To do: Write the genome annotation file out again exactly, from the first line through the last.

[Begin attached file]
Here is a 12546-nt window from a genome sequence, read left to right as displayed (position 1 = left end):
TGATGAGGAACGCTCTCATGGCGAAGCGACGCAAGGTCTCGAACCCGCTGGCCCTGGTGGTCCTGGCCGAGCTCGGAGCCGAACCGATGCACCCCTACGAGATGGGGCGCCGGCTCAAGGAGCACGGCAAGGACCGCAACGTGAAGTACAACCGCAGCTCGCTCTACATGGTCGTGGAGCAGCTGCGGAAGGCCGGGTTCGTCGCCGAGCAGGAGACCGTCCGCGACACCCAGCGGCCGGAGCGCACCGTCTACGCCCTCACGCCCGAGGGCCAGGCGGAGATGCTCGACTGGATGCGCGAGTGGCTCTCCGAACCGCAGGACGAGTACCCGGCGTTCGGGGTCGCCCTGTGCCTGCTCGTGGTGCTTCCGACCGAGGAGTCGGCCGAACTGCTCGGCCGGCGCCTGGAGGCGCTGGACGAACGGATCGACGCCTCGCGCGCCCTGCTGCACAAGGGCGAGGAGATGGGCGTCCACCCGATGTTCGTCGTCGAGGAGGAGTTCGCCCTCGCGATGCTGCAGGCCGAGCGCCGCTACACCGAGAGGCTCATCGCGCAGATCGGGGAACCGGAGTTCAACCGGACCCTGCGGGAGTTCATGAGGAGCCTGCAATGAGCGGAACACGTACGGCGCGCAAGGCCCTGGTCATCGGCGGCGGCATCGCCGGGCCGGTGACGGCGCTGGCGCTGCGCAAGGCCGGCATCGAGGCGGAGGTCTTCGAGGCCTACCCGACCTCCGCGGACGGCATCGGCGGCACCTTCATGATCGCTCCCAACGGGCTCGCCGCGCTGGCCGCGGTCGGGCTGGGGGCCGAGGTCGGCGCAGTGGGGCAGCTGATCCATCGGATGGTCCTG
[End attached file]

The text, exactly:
Here is a 12546-nt window from a genome sequence, read left to right as displayed (position 1 = left end):
TGATGAGGAACGCTCTCATGGCGAAGCGACGCAAGGTCTCGAACCCGCTGGCCCTGGTGGTCCTGGCCGAGCTCGGAGCCGAACCGATGCACCCCTACGAGATGGGGCGCCGGCTCAAGGAGCACGGCAAGGACCGCAACGTGAAGTACAACCGCAGCTCGCTCTACATGGTCGTGGAGCAGCTGCGGAAGGCCGGGTTCGTCGCCGAGCAGGAGACCGTCCGCGACACCCAGCGGCCGGAGCGCACCGTCTACGCCCTCACGCCCGAGGGCCAGGCGGAGATGCTCGACTGGATGCGCGAGTGGCTCTCCGAACCGCAGGACGAGTACCCGGCGTTCGGGGTCGCCCTGTGCCTGCTCGTGGTGCTTCCGACCGAGGAGTCGGCCGAACTGCTCGGCCGGCGCCTGGAGGCGCTGGACGAACGGATCGACGCCTCGCGCGCCCTGCTGCACAAGGGCGAGGAGATGGGCGTCCACCCGATGTTCGTCGTCGAGGAGGAGTTCGCCCTCGCGATGCTGCAGGCCGAGCGCCGCTACACCGAGAGGCTCATCGCGCAGATCGGGGAACCGGAGTTCAACCGGACCCTGCGGGAGTTCATGAGGAGCCTGCAATGAGCGGAACACGTACGGCGCGCAAGGCCCTGGTCATCGGCGGCGGCATCGCCGGGCCGGTGACGGCGCTGGCGCTGCGCAAGGCCGGCATCGAGGCGGAGGTCTTCGAGGCCTACCCGACCTCCGCGGACGGCATCGGCGGCACCTTCATGATCGCTCCCAACGGGCTCGCCGCGCTGGCCGCGGTCGGGCTGGGGGCCGAGGTCGGCGCAGTGGGGCAGCTGATCCATCGGATGGTCCTG